A Community Newspaper for the way we live



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A smile to hide the nervousness

I looked forward to my very first day of school with mixed emotions. It was 1957, summer was over, and days of aimless fun were coming to an end. On the other hand, there was excitement about that big complex of brick buildings four crosswalks from our house, Hillview Crest Elementary School. Finally, there was the trepidation that every youngster feels about leaving the parental nest and facing up to the responsibilities of being an American student.

I don’t think I slept a wink that Sunday night. What would my teacher be like, my classmates? I’d only known family playmates, like my own cousins, or kids that lived on my own block. On Monday morning I’d be thrown in with the children of society at large, and the institution of compulsory education. I had no idea what to expect. Continue reading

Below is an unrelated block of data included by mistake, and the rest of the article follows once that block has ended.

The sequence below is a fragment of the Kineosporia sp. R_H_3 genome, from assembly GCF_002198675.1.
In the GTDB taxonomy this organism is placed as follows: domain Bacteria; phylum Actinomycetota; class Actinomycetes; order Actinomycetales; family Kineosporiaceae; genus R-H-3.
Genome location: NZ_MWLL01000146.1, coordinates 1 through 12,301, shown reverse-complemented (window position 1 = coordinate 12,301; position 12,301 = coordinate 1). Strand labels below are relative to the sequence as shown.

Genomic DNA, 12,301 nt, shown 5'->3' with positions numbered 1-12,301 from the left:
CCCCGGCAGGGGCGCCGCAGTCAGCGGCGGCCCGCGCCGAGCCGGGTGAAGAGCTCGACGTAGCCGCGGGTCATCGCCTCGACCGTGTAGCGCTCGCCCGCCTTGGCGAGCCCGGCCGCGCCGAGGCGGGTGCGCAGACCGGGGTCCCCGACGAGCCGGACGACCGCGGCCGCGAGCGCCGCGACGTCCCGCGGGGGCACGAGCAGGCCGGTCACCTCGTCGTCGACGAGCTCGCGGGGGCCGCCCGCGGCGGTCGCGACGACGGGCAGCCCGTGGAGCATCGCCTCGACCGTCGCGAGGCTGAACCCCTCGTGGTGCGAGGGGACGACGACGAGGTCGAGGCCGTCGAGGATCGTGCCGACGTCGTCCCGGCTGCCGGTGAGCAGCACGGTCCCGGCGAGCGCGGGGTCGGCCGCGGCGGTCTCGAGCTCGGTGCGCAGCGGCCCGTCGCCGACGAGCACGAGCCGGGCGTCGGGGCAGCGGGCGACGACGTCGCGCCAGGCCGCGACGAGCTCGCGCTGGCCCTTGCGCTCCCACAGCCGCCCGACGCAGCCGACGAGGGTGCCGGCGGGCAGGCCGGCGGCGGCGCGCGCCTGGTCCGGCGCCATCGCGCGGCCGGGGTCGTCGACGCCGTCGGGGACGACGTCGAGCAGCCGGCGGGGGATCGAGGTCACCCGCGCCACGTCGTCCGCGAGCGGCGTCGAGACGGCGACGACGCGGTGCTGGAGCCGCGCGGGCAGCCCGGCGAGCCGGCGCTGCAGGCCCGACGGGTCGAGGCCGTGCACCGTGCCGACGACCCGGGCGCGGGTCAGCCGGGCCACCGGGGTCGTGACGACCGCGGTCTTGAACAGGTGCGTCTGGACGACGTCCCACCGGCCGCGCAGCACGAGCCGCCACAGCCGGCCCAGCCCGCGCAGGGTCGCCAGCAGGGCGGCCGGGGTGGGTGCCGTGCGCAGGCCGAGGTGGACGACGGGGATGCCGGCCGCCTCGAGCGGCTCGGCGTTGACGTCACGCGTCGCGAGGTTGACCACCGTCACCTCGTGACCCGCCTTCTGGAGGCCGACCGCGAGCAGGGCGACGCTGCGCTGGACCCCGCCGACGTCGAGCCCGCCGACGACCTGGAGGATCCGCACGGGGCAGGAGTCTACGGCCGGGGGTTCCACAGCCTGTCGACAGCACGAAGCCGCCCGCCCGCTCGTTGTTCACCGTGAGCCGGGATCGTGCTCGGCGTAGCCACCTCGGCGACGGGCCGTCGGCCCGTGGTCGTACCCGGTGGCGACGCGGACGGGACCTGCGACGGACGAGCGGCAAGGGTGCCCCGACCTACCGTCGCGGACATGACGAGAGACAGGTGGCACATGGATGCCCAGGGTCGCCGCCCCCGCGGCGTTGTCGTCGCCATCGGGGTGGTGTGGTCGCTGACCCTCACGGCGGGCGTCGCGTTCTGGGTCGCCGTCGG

Helen Maguire, The Northwest Connection

Giant Tea Kettle

As many of our readers know, my husband Frank was “born in South Boston in a 3-decker flat;” and after we married and had four children, we moved to Wrentham, Massachusetts and, of course, visited Boston’s downtown area on many occasions. Boston’s colorful history is the stuff of books and legends. Many of the city’s landmarks are well known. There are the stops along the Freedom Trail, Paul Revere’s house, The Old North Church, The Bunker Hill Monument, and the USS Constitution, just to name a few.